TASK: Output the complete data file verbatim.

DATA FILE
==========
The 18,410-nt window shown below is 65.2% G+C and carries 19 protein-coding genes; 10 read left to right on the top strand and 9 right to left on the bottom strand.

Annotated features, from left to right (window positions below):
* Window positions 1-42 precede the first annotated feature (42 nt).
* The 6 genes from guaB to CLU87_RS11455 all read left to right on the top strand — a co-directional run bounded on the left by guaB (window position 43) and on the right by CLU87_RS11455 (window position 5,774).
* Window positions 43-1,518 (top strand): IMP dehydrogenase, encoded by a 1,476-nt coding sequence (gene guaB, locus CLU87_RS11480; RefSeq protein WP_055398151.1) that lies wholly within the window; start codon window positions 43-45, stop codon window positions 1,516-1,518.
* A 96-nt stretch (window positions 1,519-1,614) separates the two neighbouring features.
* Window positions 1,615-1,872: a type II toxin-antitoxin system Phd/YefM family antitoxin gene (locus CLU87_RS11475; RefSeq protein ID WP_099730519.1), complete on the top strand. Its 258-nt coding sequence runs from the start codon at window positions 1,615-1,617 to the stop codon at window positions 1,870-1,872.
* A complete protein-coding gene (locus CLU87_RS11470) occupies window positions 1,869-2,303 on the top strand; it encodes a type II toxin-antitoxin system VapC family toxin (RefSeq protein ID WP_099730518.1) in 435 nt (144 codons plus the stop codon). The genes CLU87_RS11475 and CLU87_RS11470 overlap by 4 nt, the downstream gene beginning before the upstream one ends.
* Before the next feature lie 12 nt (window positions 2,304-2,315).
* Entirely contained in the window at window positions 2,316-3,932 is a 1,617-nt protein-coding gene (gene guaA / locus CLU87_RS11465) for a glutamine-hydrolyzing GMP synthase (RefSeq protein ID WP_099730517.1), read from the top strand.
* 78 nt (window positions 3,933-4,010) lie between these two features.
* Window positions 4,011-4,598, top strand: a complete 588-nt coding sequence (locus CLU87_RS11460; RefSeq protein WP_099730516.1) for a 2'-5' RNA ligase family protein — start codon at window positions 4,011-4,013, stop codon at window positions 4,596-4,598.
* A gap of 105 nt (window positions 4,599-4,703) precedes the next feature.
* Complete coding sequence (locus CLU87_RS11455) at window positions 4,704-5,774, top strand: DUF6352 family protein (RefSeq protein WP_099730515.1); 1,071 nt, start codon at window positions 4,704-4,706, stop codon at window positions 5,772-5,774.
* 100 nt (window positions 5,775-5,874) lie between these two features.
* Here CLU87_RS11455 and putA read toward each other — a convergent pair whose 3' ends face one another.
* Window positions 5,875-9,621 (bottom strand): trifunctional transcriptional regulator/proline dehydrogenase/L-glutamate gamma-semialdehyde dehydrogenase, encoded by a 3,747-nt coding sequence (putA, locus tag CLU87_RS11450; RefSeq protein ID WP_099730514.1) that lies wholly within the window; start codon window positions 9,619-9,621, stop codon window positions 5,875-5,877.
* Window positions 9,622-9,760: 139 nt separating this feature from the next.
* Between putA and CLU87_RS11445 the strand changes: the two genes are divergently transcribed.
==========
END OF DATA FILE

The 18,410-nt window shown below is 65.2% G+C and carries 19 protein-coding genes; 10 read left to right on the top strand and 9 right to left on the bottom strand.

Annotated features, from left to right (window positions below):
* Window positions 1-42 precede the first annotated feature (42 nt).
* The 6 genes from guaB to CLU87_RS11455 all read left to right on the top strand — a co-directional run bounded on the left by guaB (window position 43) and on the right by CLU87_RS11455 (window position 5,774).
* Window positions 43-1,518 (top strand): IMP dehydrogenase, encoded by a 1,476-nt coding sequence (gene guaB, locus CLU87_RS11480; RefSeq protein WP_055398151.1) that lies wholly within the window; start codon window positions 43-45, stop codon window positions 1,516-1,518.
* A 96-nt stretch (window positions 1,519-1,614) separates the two neighbouring features.
* Window positions 1,615-1,872: a type II toxin-antitoxin system Phd/YefM family antitoxin gene (locus CLU87_RS11475; RefSeq protein ID WP_099730519.1), complete on the top strand. Its 258-nt coding sequence runs from the start codon at window positions 1,615-1,617 to the stop codon at window positions 1,870-1,872.
* A complete protein-coding gene (locus CLU87_RS11470) occupies window positions 1,869-2,303 on the top strand; it encodes a type II toxin-antitoxin system VapC family toxin (RefSeq protein ID WP_099730518.1) in 435 nt (144 codons plus the stop codon). The genes CLU87_RS11475 and CLU87_RS11470 overlap by 4 nt, the downstream gene beginning before the upstream one ends.
* Before the next feature lie 12 nt (window positions 2,304-2,315).
* Entirely contained in the window at window positions 2,316-3,932 is a 1,617-nt protein-coding gene (gene guaA / locus CLU87_RS11465) for a glutamine-hydrolyzing GMP synthase (RefSeq protein ID WP_099730517.1), read from the top strand.
* 78 nt (window positions 3,933-4,010) lie between these two features.
* Window positions 4,011-4,598, top strand: a complete 588-nt coding sequence (locus CLU87_RS11460; RefSeq protein WP_099730516.1) for a 2'-5' RNA ligase family protein — start codon at window positions 4,011-4,013, stop codon at window positions 4,596-4,598.
* A gap of 105 nt (window positions 4,599-4,703) precedes the next feature.
* Complete coding sequence (locus CLU87_RS11455) at window positions 4,704-5,774, top strand: DUF6352 family protein (RefSeq protein WP_099730515.1); 1,071 nt, start codon at window positions 4,704-4,706, stop codon at window positions 5,772-5,774.
* 100 nt (window positions 5,775-5,874) lie between these two features.
* Here CLU87_RS11455 and putA read toward each other — a convergent pair whose 3' ends face one another.
* Window positions 5,875-9,621 (bottom strand): trifunctional transcriptional regulator/proline dehydrogenase/L-glutamate gamma-semialdehyde dehydrogenase, encoded by a 3,747-nt coding sequence (putA, locus tag CLU87_RS11450; RefSeq protein ID WP_099730514.1) that lies wholly within the window; start codon window positions 9,619-9,621, stop codon window positions 5,875-5,877.
* Window positions 9,622-9,760: 139 nt separating this feature from the next.
* Between putA and CLU87_RS11445 the strand changes: the two genes are divergently transcribed.